Last-ditch deal for Cranmer Courts fails
Demolition of the historic Cranmer Courts will resume within the next week, the Canterbury Earthquake Recovery Authority (Cera) says.
A last-ditch offer from Australia to buy the site and save the historic facade has fallen through, it emerged today.
The 31 unit owners last month voted unanimously to accept the offer, which included the nine occupied townhouses.
Demolition started after Cera issued a section 38 dangerous-building notice, but the work was halted while discussions were held.
However, the agreement was cancelled on Friday during the "due diligence" phase of the sale.
A series of engineering and insurance assessments on the building found it was not economically viable for the buyer to repair.
A Cera spokesman said today the dangerous building-notice issued under the Cera Act still applied.
"We expect the owner will now contract for demolition work to commence within the next week or so," he said.
Annabel Sheppard, the lawyer acting for the body corporate of unit owners, said the unit owners now had to reassess what to do, but it was now likely the property would be sold as a vacant lot.
''After conducting research in regards to the property and the cost of retaining the facade, they [the buyer] have declined to proceed,'' she said.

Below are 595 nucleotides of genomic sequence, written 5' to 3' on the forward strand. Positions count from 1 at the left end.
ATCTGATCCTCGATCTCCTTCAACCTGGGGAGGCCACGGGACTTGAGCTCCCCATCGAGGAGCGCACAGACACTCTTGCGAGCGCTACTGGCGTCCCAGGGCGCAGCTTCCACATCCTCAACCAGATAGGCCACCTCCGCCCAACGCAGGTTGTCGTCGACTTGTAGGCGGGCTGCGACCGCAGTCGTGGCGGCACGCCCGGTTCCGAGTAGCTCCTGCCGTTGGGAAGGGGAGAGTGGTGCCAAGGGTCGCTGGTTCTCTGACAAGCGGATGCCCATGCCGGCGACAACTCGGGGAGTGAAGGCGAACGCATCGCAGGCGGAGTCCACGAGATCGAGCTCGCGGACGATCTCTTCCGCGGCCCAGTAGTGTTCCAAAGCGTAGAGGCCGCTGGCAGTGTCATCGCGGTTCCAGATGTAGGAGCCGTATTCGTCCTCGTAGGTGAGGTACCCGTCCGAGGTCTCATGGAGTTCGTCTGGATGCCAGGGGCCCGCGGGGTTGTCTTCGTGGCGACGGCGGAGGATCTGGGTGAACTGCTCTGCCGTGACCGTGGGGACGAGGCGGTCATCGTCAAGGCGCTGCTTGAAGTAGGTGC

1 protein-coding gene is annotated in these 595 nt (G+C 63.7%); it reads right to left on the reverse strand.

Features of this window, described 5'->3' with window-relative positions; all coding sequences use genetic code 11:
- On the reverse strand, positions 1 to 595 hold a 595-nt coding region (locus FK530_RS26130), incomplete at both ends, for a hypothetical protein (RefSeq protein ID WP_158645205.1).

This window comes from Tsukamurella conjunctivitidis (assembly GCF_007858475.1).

''Unfortunately, this means another bit of Christchurch heritage will be disappearing.''
Lawyer Michael Wolfe, acting for the buyer, said the buyer had gone into the process confident the sale would proceed.
They had spent a lot of money assessing the site and costs to retain the facade and were ''very disappointed'' it had not worked out, he said.
Wolfe said there were two major obstacles - the cost to make the building safe under Canterbury Earthquake Recovery Authority regulations and the prospects of securing further insurance claims.
''The combination of these two elements just led to a risk analysis which did not favour proceeding,'' he said.
''The purchaser always understood there would be significant costs involved. The actual amount was far greater than participated.''
Wolfe said it was "a crying shame".
"It's sad tidings for Christchurch really, beacuse that truly is one of our best remaining buildings,'' he said.
The heritage-listed building was red-stickered after the February 2011 earthquake and residents spent $1 million stabilising it.